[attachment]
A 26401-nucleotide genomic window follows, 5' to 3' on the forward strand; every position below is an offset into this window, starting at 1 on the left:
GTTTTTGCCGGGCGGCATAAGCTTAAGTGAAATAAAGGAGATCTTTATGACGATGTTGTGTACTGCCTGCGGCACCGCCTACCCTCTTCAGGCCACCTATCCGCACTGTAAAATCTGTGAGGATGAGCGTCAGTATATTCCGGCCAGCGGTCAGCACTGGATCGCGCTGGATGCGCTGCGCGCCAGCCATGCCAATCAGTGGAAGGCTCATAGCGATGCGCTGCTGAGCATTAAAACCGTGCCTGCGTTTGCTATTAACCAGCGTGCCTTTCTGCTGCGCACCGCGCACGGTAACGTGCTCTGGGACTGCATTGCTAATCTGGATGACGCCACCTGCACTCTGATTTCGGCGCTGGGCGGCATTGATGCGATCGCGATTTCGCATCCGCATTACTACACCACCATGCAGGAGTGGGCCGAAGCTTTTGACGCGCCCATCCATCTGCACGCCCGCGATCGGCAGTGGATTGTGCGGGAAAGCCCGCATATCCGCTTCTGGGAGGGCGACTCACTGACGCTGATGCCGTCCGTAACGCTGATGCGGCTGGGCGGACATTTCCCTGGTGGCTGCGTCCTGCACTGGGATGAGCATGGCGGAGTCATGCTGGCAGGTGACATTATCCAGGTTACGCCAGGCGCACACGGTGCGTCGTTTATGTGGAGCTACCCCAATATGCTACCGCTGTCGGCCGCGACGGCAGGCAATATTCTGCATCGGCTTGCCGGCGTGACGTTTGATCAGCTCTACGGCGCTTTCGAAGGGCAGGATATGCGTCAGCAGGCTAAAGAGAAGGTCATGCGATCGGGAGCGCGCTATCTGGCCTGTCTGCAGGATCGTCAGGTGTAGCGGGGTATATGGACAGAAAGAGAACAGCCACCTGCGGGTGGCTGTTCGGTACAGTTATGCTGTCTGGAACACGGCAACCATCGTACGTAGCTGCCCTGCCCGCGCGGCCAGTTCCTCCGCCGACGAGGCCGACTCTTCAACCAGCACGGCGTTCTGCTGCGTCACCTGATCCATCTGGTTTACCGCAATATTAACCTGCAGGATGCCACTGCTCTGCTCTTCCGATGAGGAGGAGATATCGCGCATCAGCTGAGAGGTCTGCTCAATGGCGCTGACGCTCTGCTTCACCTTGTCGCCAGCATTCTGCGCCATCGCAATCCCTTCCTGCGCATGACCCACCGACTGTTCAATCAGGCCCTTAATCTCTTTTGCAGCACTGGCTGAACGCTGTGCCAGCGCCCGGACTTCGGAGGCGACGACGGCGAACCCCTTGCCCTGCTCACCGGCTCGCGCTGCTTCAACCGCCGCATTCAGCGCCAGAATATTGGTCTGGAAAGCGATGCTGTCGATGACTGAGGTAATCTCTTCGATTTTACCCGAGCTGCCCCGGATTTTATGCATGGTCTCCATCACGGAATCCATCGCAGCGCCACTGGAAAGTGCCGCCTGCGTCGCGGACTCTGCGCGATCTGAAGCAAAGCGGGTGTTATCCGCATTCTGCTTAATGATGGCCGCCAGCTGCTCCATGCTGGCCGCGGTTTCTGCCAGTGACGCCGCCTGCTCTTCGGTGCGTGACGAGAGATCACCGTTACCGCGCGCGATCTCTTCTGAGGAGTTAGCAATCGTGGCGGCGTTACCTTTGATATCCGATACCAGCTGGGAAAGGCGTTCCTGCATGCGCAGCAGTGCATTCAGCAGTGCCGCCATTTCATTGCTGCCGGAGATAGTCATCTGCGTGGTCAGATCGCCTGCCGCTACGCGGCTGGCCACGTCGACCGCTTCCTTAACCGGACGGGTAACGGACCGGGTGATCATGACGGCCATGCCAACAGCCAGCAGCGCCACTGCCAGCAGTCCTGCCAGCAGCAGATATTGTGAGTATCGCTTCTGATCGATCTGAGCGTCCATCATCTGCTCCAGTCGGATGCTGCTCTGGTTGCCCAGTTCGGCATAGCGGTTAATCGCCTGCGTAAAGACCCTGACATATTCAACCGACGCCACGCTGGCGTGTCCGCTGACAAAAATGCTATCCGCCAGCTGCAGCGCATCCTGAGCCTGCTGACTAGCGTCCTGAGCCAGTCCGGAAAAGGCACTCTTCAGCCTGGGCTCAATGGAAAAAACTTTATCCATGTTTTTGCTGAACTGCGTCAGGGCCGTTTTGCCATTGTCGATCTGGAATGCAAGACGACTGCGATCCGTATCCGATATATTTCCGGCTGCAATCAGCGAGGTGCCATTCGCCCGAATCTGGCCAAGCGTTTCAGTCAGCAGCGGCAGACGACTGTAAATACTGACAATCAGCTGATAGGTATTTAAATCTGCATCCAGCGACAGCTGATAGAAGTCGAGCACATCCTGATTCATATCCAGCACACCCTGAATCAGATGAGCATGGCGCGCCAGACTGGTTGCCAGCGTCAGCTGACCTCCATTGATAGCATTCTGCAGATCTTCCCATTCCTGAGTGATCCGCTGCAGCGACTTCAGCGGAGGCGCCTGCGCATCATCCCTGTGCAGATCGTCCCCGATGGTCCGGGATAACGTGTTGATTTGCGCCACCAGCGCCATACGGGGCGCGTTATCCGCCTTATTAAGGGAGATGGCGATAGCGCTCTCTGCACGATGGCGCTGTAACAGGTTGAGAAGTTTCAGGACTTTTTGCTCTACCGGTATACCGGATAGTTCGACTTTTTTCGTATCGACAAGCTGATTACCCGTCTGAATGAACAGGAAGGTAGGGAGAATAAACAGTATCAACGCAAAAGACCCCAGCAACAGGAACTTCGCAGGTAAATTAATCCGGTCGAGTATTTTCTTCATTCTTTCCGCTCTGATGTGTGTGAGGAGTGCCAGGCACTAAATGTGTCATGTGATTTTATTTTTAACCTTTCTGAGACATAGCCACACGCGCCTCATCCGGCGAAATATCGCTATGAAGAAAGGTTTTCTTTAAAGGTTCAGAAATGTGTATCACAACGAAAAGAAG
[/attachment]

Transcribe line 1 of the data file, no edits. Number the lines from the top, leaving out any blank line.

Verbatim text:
A 26401-nucleotide genomic window follows, 5' to 3' on the forward strand; every position below is an offset into this window, starting at 1 on the left: